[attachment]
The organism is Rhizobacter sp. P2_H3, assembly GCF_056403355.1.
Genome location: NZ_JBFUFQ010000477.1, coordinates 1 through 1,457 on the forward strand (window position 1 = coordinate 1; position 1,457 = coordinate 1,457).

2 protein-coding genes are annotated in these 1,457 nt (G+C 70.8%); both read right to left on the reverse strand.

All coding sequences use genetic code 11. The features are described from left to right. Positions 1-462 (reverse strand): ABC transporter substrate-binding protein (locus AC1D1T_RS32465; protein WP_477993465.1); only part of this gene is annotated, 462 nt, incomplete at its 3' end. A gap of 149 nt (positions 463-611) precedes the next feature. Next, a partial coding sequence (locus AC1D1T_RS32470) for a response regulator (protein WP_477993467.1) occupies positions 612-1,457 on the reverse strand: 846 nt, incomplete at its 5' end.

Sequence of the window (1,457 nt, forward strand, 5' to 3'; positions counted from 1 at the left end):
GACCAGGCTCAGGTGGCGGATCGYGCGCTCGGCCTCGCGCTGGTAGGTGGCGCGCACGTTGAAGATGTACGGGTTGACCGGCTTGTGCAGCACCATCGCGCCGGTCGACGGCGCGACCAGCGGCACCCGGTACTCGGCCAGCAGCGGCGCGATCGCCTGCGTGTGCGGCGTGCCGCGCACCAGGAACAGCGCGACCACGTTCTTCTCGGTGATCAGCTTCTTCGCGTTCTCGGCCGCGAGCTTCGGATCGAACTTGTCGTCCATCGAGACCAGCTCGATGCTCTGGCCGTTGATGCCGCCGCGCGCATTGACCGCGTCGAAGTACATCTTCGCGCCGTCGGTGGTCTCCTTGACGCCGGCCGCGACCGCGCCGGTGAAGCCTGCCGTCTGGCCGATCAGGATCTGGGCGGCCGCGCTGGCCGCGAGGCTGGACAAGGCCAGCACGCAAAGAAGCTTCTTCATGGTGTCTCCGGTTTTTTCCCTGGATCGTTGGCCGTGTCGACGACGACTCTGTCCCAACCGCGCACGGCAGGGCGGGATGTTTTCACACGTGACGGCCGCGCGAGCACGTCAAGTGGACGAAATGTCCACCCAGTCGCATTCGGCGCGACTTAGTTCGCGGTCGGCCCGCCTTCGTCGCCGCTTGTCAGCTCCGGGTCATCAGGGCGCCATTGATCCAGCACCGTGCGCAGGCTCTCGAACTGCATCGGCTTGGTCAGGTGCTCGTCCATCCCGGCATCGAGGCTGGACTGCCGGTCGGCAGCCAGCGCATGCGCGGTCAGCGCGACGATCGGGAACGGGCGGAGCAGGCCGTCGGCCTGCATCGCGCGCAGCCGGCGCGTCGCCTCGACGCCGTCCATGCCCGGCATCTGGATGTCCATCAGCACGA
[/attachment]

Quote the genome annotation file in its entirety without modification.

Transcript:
The organism is Rhizobacter sp. P2_H3, assembly GCF_056403355.1.
Genome location: NZ_JBFUFQ010000477.1, coordinates 1 through 1,457 on the forward strand (window position 1 = coordinate 1; position 1,457 = coordinate 1,457).

2 protein-coding genes are annotated in these 1,457 nt (G+C 70.8%); both read right to left on the reverse strand.

All coding sequences use genetic code 11. The features are described from left to right. Positions 1-462 (reverse strand): ABC transporter substrate-binding protein (locus AC1D1T_RS32465; protein WP_477993465.1); only part of this gene is annotated, 462 nt, incomplete at its 3' end. A gap of 149 nt (positions 463-611) precedes the next feature. Next, a partial coding sequence (locus AC1D1T_RS32470) for a response regulator (protein WP_477993467.1) occupies positions 612-1,457 on the reverse strand: 846 nt, incomplete at its 5' end.

Sequence of the window (1,457 nt, forward strand, 5' to 3'; positions counted from 1 at the left end):
GACCAGGCTCAGGTGGCGGATCGYGCGCTCGGCCTCGCGCTGGTAGGTGGCGCGCACGTTGAAGATGTACGGGTTGACCGGCTTGTGCAGCACCATCGCGCCGGTCGACGGCGCGACCAGCGGCACCCGGTACTCGGCCAGCAGCGGCGCGATCGCCTGCGTGTGCGGCGTGCCGCGCACCAGGAACAGCGCGACCACGTTCTTCTCGGTGATCAGCTTCTTCGCGTTCTCGGCCGCGAGCTTCGGATCGAACTTGTCGTCCATCGAGACCAGCTCGATGCTCTGGCCGTTGATGCCGCCGCGCGCATTGACCGCGTCGAAGTACATCTTCGCGCCGTCGGTGGTCTCCTTGACGCCGGCCGCGACCGCGCCGGTGAAGCCTGCCGTCTGGCCGATCAGGATCTGGGCGGCCGCGCTGGCCGCGAGGCTGGACAAGGCCAGCACGCAAAGAAGCTTCTTCATGGTGTCTCCGGTTTTTTCCCTGGATCGTTGGCCGTGTCGACGACGACTCTGTCCCAACCGCGCACGGCAGGGCGGGATGTTTTCACACGTGACGGCCGCGCGAGCACGTCAAGTGGACGAAATGTCCACCCAGTCGCATTCGGCGCGACTTAGTTCGCGGTCGGCCCGCCTTCGTCGCCGCTTGTCAGCTCCGGGTCATCAGGGCGCCATTGATCCAGCACCGTGCGCAGGCTCTCGAACTGCATCGGCTTGGTCAGGTGCTCGTCCATCCCGGCATCGAGGCTGGACTGCCGGTCGGCAGCCAGCGCATGCGCGGTCAGCGCGACGATCGGGAACGGGCGGAGCAGGCCGTCGGCCTGCATCGCGCGCAGCCGGCGCGTCGCCTCGACGCCGTCCATGCCCGGCATCTGGATGTCCATCAGCACGA